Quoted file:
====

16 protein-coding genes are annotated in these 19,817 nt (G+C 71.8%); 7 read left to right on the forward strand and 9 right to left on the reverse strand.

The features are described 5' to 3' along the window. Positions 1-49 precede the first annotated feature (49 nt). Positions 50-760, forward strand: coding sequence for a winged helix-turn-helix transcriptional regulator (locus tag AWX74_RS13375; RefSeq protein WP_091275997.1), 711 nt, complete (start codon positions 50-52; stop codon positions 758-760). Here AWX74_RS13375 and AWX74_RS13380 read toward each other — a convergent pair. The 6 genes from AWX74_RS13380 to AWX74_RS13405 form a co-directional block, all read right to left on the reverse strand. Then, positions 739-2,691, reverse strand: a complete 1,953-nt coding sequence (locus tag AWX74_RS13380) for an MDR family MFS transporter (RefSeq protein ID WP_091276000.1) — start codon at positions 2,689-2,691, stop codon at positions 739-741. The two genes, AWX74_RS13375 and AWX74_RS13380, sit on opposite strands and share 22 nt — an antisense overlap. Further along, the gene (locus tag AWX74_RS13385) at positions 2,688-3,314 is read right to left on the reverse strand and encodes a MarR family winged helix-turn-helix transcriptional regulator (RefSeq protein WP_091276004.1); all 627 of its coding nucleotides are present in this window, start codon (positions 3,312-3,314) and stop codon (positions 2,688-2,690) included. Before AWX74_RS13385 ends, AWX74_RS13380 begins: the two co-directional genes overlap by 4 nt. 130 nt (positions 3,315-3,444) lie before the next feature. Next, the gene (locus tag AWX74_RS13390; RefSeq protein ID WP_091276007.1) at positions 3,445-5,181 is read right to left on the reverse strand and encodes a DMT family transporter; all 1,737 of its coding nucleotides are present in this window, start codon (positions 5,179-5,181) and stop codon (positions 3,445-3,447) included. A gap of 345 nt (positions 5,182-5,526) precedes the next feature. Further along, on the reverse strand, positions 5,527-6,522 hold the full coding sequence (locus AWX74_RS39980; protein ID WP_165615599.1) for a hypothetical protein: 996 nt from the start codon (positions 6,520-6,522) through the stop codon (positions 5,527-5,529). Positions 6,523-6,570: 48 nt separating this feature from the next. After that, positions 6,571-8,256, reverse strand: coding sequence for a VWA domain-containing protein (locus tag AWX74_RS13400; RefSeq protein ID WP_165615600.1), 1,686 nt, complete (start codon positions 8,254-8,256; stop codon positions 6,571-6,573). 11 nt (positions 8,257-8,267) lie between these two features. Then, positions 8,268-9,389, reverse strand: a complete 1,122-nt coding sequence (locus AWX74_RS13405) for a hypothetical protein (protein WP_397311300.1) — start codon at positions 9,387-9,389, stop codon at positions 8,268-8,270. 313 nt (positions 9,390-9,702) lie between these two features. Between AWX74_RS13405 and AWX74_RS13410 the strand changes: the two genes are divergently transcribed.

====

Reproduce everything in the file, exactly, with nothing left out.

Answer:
16 protein-coding genes are annotated in these 19,817 nt (G+C 71.8%); 7 read left to right on the forward strand and 9 right to left on the reverse strand.

The features are described 5' to 3' along the window. Positions 1-49 precede the first annotated feature (49 nt). Positions 50-760, forward strand: coding sequence for a winged helix-turn-helix transcriptional regulator (locus tag AWX74_RS13375; RefSeq protein WP_091275997.1), 711 nt, complete (start codon positions 50-52; stop codon positions 758-760). Here AWX74_RS13375 and AWX74_RS13380 read toward each other — a convergent pair. The 6 genes from AWX74_RS13380 to AWX74_RS13405 form a co-directional block, all read right to left on the reverse strand. Then, positions 739-2,691, reverse strand: a complete 1,953-nt coding sequence (locus tag AWX74_RS13380) for an MDR family MFS transporter (RefSeq protein ID WP_091276000.1) — start codon at positions 2,689-2,691, stop codon at positions 739-741. The two genes, AWX74_RS13375 and AWX74_RS13380, sit on opposite strands and share 22 nt — an antisense overlap. Further along, the gene (locus tag AWX74_RS13385) at positions 2,688-3,314 is read right to left on the reverse strand and encodes a MarR family winged helix-turn-helix transcriptional regulator (RefSeq protein WP_091276004.1); all 627 of its coding nucleotides are present in this window, start codon (positions 3,312-3,314) and stop codon (positions 2,688-2,690) included. Before AWX74_RS13385 ends, AWX74_RS13380 begins: the two co-directional genes overlap by 4 nt. 130 nt (positions 3,315-3,444) lie before the next feature. Next, the gene (locus tag AWX74_RS13390; RefSeq protein ID WP_091276007.1) at positions 3,445-5,181 is read right to left on the reverse strand and encodes a DMT family transporter; all 1,737 of its coding nucleotides are present in this window, start codon (positions 5,179-5,181) and stop codon (positions 3,445-3,447) included. A gap of 345 nt (positions 5,182-5,526) precedes the next feature. Further along, on the reverse strand, positions 5,527-6,522 hold the full coding sequence (locus AWX74_RS39980; protein ID WP_165615599.1) for a hypothetical protein: 996 nt from the start codon (positions 6,520-6,522) through the stop codon (positions 5,527-5,529). Positions 6,523-6,570: 48 nt separating this feature from the next. After that, positions 6,571-8,256, reverse strand: coding sequence for a VWA domain-containing protein (locus tag AWX74_RS13400; RefSeq protein ID WP_165615600.1), 1,686 nt, complete (start codon positions 8,254-8,256; stop codon positions 6,571-6,573). 11 nt (positions 8,257-8,267) lie between these two features. Then, positions 8,268-9,389, reverse strand: a complete 1,122-nt coding sequence (locus AWX74_RS13405) for a hypothetical protein (protein WP_397311300.1) — start codon at positions 9,387-9,389, stop codon at positions 8,268-8,270. 313 nt (positions 9,390-9,702) lie between these two features. Between AWX74_RS13405 and AWX74_RS13410 the strand changes: the two genes are divergently transcribed.